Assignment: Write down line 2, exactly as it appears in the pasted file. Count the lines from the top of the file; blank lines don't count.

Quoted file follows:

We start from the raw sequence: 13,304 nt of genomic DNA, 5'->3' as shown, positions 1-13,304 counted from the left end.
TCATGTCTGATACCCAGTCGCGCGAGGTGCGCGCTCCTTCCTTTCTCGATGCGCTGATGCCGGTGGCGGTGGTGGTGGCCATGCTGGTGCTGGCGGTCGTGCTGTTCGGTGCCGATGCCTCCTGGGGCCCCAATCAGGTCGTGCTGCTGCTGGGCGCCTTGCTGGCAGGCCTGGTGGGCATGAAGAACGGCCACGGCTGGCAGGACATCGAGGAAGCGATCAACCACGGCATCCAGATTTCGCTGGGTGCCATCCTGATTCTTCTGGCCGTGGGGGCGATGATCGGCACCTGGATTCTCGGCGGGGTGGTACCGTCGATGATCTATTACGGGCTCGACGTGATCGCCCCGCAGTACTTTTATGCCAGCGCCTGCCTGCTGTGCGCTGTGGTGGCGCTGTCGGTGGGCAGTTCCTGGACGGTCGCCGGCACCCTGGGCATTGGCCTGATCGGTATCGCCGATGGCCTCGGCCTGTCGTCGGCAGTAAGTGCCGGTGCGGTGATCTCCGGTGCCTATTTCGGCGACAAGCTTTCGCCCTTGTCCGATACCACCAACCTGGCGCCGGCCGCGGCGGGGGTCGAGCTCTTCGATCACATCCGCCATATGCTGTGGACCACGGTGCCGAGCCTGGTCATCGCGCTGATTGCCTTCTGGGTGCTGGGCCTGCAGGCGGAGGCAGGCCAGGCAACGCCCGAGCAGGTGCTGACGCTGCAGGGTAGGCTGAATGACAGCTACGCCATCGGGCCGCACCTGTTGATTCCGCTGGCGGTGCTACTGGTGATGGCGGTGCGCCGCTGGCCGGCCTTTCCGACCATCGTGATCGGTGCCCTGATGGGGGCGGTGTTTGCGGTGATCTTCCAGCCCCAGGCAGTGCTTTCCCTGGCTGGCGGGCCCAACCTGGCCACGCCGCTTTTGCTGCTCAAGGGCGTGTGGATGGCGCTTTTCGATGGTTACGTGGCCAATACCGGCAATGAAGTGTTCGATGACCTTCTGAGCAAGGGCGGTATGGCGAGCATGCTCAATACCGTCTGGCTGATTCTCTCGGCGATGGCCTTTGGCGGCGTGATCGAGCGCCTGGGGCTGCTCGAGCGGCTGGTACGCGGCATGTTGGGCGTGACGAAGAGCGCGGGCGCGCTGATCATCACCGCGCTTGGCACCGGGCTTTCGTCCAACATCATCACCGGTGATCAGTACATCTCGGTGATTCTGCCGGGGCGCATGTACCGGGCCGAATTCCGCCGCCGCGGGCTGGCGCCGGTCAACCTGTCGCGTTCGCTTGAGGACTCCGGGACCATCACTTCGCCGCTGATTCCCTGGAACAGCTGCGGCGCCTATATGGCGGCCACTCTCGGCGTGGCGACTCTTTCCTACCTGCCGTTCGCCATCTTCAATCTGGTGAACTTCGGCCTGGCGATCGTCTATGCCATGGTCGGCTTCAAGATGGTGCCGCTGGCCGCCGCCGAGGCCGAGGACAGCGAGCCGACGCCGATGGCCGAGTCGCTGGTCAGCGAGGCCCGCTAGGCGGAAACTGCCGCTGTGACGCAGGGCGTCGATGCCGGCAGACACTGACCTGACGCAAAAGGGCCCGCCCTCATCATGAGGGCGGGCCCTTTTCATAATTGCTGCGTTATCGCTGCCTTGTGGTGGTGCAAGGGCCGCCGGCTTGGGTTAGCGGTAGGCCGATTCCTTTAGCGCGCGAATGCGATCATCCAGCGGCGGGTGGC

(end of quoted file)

TCATGTCTGATACCCAGTCGCGCGAGGTGCGCGCTCCTTCCTTTCTCGATGCGCTGATGCCGGTGGCGGTGGTGGTGGCCATGCTGGTGCTGGCGGTCGTGCTGTTCGGTGCCGATGCCTCCTGGGGCCCCAATCAGGTCGTGCTGCTGCTGGGCGCCTTGCTGGCAGGCCTGGTGGGCATGAAGAACGGCCACGGCTGGCAGGACATCGAGGAAGCGATCAACCACGGCATCCAGATTTCGCTGGGTGCCATCCTGATTCTTCTGGCCGTGGGGGCGATGATCGGCACCTGGATTCTCGGCGGGGTGGTACCGTCGATGATCTATTACGGGCTCGACGTGATCGCCCCGCAGTACTTTTATGCCAGCGCCTGCCTGCTGTGCGCTGTGGTGGCGCTGTCGGTGGGCAGTTCCTGGACGGTCGCCGGCACCCTGGGCATTGGCCTGATCGGTATCGCCGATGGCCTCGGCCTGTCGTCGGCAGTAAGTGCCGGTGCGGTGATCTCCGGTGCCTATTTCGGCGACAAGCTTTCGCCCTTGTCCGATACCACCAACCTGGCGCCGGCCGCGGCGGGGGTCGAGCTCTTCGATCACATCCGCCATATGCTGTGGACCACGGTGCCGAGCCTGGTCATCGCGCTGATTGCCTTCTGGGTGCTGGGCCTGCAGGCGGAGGCAGGCCAGGCAACGCCCGAGCAGGTGCTGACGCTGCAGGGTAGGCTGAATGACAGCTACGCCATCGGGCCGCACCTGTTGATTCCGCTGGCGGTGCTACTGGTGATGGCGGTGCGCCGCTGGCCGGCCTTTCCGACCATCGTGATCGGTGCCCTGATGGGGGCGGTGTTTGCGGTGATCTTCCAGCCCCAGGCAGTGCTTTCCCTGGCTGGCGGGCCCAACCTGGCCACGCCGCTTTTGCTGCTCAAGGGCGTGTGGATGGCGCTTTTCGATGGTTACGTGGCCAATACCGGCAATGAAGTGTTCGATGACCTTCTGAGCAAGGGCGGTATGGCGAGCATGCTCAATACCGTCTGGCTGATTCTCTCGGCGATGGCCTTTGGCGGCGTGATCGAGCGCCTGGGGCTGCTCGAGCGGCTGGTACGCGGCATGTTGGGCGTGACGAAGAGCGCGGGCGCGCTGATCATCACCGCGCTTGGCACCGGGCTTTCGTCCAACATCATCACCGGTGATCAGTACATCTCGGTGATTCTGCCGGGGCGCATGTACCGGGCCGAATTCCGCCGCCGCGGGCTGGCGCCGGTCAACCTGTCGCGTTCGCTTGAGGACTCCGGGACCATCACTTCGCCGCTGATTCCCTGGAACAGCTGCGGCGCCTATATGGCGGCCACTCTCGGCGTGGCGACTCTTTCCTACCTGCCGTTCGCCATCTTCAATCTGGTGAACTTCGGCCTGGCGATCGTCTATGCCATGGTCGGCTTCAAGATGGTGCCGCTGGCCGCCGCCGAGGCCGAGGACAGCGAGCCGACGCCGATGGCCGAGTCGCTGGTCAGCGAGGCCCGCTAGGCGGAAACTGCCGCTGTGACGCAGGGCGTCGATGCCGGCAGACACTGACCTGACGCAAAAGGGCCCGCCCTCATCATGAGGGCGGGCCCTTTTCATAATTGCTGCGTTATCGCTGCCTTGTGGTGGTGCAAGGGCCGCCGGCTTGGGTTAGCGGTAGGCCGATTCCTTTAGCGCGCGAATGCGATCATCCAGCGGCGGGTGGC